Grid 2 shows the change in a country’s exportation that is composed from the addition of 3 effects: structural effect, competitiveness effect or residual, and interaction effect or second order, which are determined by the expression. This means that the sales of the honey market have increased up to 234% in 2016, in the 2001 period of analysis, the result is independent from the increase or decrease that each enterprise has experienced.
Grid 3 shows that the German importations from Mexico have increased in the period analysis to a 220% on the other hand if we compare them with the Argentineans we can see that the increase was of 112% which represents un advantage for Mexico, that has a 232% raise in the analyzed product.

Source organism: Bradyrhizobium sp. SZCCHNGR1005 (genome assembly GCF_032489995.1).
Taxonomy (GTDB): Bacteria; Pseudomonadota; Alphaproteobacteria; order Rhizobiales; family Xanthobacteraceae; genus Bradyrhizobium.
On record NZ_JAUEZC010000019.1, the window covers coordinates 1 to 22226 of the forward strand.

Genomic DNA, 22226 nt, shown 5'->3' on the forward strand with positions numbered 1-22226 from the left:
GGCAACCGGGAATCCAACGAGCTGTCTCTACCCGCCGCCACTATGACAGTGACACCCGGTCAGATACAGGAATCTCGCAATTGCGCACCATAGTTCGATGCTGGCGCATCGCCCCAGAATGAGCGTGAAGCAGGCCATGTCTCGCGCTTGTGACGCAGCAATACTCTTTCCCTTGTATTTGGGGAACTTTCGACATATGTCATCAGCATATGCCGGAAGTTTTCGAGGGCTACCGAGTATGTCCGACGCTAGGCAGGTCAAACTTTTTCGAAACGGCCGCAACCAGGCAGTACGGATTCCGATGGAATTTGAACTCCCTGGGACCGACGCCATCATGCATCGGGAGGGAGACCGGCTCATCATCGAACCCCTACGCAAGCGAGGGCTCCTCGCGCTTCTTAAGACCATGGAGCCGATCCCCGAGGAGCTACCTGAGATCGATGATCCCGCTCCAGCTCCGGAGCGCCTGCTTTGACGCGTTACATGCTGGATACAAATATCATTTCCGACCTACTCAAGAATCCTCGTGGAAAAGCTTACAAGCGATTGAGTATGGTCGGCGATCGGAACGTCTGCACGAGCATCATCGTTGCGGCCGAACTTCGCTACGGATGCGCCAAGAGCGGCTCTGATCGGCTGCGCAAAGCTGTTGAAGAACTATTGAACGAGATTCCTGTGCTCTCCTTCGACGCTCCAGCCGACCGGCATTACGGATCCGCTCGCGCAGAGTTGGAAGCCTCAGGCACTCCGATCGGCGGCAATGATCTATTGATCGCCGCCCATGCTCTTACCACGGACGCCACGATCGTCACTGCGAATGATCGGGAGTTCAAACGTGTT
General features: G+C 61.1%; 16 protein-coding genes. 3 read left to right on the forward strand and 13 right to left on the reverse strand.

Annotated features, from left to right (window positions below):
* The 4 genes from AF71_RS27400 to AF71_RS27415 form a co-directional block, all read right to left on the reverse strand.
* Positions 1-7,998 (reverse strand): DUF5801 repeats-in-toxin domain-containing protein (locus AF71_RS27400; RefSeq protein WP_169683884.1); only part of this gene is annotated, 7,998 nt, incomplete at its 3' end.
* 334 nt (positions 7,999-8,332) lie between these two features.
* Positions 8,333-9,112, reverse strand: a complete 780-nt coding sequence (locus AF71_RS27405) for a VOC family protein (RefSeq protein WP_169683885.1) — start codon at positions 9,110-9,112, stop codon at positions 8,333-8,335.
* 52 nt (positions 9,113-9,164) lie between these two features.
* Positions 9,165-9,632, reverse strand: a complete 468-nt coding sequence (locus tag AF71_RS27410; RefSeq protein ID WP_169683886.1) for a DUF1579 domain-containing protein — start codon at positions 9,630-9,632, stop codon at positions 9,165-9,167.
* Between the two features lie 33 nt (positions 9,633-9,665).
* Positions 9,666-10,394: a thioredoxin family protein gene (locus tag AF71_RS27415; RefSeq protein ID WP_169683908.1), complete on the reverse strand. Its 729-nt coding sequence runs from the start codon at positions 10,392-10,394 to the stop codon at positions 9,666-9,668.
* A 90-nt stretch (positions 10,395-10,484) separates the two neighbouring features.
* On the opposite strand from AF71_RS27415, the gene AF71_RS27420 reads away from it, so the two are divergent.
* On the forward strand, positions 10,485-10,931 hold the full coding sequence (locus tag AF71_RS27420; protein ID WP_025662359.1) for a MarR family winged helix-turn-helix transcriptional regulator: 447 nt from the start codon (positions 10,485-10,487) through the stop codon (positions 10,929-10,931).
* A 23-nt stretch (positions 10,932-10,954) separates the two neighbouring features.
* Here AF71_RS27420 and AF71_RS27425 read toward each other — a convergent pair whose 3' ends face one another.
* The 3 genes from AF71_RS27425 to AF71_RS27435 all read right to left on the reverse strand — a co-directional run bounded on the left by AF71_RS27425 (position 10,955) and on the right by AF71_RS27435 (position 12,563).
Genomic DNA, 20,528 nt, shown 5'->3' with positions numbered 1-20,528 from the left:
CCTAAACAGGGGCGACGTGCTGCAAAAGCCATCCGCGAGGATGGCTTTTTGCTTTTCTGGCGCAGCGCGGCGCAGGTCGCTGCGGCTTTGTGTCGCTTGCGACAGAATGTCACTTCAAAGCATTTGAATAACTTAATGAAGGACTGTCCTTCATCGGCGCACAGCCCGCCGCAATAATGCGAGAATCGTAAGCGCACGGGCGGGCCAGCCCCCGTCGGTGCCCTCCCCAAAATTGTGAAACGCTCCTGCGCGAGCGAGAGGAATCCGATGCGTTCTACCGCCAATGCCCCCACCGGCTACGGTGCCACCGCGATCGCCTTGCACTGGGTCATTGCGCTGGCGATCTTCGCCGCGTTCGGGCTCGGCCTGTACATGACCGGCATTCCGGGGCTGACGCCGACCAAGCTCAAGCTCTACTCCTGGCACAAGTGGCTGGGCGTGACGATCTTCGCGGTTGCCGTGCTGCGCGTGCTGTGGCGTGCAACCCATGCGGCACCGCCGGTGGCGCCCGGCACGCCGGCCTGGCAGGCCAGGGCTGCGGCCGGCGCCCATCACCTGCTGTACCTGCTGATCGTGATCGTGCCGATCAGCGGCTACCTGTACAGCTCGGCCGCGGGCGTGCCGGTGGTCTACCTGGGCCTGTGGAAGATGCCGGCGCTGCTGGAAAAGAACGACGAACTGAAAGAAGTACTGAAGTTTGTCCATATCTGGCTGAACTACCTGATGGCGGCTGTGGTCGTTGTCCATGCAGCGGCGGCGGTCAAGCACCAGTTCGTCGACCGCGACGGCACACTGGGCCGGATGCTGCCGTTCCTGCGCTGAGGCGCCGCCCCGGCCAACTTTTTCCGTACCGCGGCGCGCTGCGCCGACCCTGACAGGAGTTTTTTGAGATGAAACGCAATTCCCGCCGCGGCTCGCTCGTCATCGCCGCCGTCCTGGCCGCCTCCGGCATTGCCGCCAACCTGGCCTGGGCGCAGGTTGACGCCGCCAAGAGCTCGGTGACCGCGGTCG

Grid 2. Mexico total honey exportations and participations (millions of dollars).
Source: own making with trade map data from different years.
Grid 3. Mexico total honey importations and participations (millions of dollars).
Source: own making with trade map data from different years.
For the honey exportation competitiveness, first a complete analysis of its behavior is made, from the value at production, the evolution of exportations, importations, and this give us the first approach.
Grid 4 shows that the method breaks down into three parts the raise in Mexico’s honey exportations to the American, German and British markets during the period of study.
The first part called structural effect shows the impact of the growth of the exportations of the specific goods basket that the country exports. This effect is measured by applying to each exporting branch, the growth they registered in the total importer market, substracting the growth that would result if these branches would have expanded to the global rate that made it the total importer market.